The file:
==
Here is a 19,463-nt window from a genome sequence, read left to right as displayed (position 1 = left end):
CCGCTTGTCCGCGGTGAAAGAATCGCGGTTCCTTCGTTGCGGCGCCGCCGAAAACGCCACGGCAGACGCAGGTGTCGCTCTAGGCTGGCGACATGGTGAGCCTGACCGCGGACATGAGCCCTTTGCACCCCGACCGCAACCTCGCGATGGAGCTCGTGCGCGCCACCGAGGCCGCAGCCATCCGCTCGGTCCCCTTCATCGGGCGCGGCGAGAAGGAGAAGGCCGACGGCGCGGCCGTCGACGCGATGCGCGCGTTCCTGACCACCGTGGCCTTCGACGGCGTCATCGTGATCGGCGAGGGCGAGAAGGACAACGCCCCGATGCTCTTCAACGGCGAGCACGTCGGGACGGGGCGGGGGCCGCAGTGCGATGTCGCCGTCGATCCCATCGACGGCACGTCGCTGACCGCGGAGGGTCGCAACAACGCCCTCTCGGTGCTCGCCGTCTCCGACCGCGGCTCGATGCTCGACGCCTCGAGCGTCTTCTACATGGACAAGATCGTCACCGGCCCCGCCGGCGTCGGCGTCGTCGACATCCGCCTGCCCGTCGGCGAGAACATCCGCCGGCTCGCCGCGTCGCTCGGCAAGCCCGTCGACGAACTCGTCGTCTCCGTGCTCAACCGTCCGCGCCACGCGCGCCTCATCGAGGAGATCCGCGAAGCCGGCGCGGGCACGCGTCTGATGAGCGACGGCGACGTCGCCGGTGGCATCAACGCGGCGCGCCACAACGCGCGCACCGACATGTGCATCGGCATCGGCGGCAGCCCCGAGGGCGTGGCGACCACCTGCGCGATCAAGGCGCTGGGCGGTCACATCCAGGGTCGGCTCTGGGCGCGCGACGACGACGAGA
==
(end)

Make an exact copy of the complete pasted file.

Here is a 19,463-nt window from a genome sequence, read left to right as displayed (position 1 = left end):
CCGCTTGTCCGCGGTGAAAGAATCGCGGTTCCTTCGTTGCGGCGCCGCCGAAAACGCCACGGCAGACGCAGGTGTCGCTCTAGGCTGGCGACATGGTGAGCCTGACCGCGGACATGAGCCCTTTGCACCCCGACCGCAACCTCGCGATGGAGCTCGTGCGCGCCACCGAGGCCGCAGCCATCCGCTCGGTCCCCTTCATCGGGCGCGGCGAGAAGGAGAAGGCCGACGGCGCGGCCGTCGACGCGATGCGCGCGTTCCTGACCACCGTGGCCTTCGACGGCGTCATCGTGATCGGCGAGGGCGAGAAGGACAACGCCCCGATGCTCTTCAACGGCGAGCACGTCGGGACGGGGCGGGGGCCGCAGTGCGATGTCGCCGTCGATCCCATCGACGGCACGTCGCTGACCGCGGAGGGTCGCAACAACGCCCTCTCGGTGCTCGCCGTCTCCGACCGCGGCTCGATGCTCGACGCCTCGAGCGTCTTCTACATGGACAAGATCGTCACCGGCCCCGCCGGCGTCGGCGTCGTCGACATCCGCCTGCCCGTCGGCGAGAACATCCGCCGGCTCGCCGCGTCGCTCGGCAAGCCCGTCGACGAACTCGTCGTCTCCGTGCTCAACCGTCCGCGCCACGCGCGCCTCATCGAGGAGATCCGCGAAGCCGGCGCGGGCACGCGTCTGATGAGCGACGGCGACGTCGCCGGTGGCATCAACGCGGCGCGCCACAACGCGCGCACCGACATGTGCATCGGCATCGGCGGCAGCCCCGAGGGCGTGGCGACCACCTGCGCGATCAAGGCGCTGGGCGGTCACATCCAGGGTCGGCTCTGGGCGCGCGACGACGACGAGA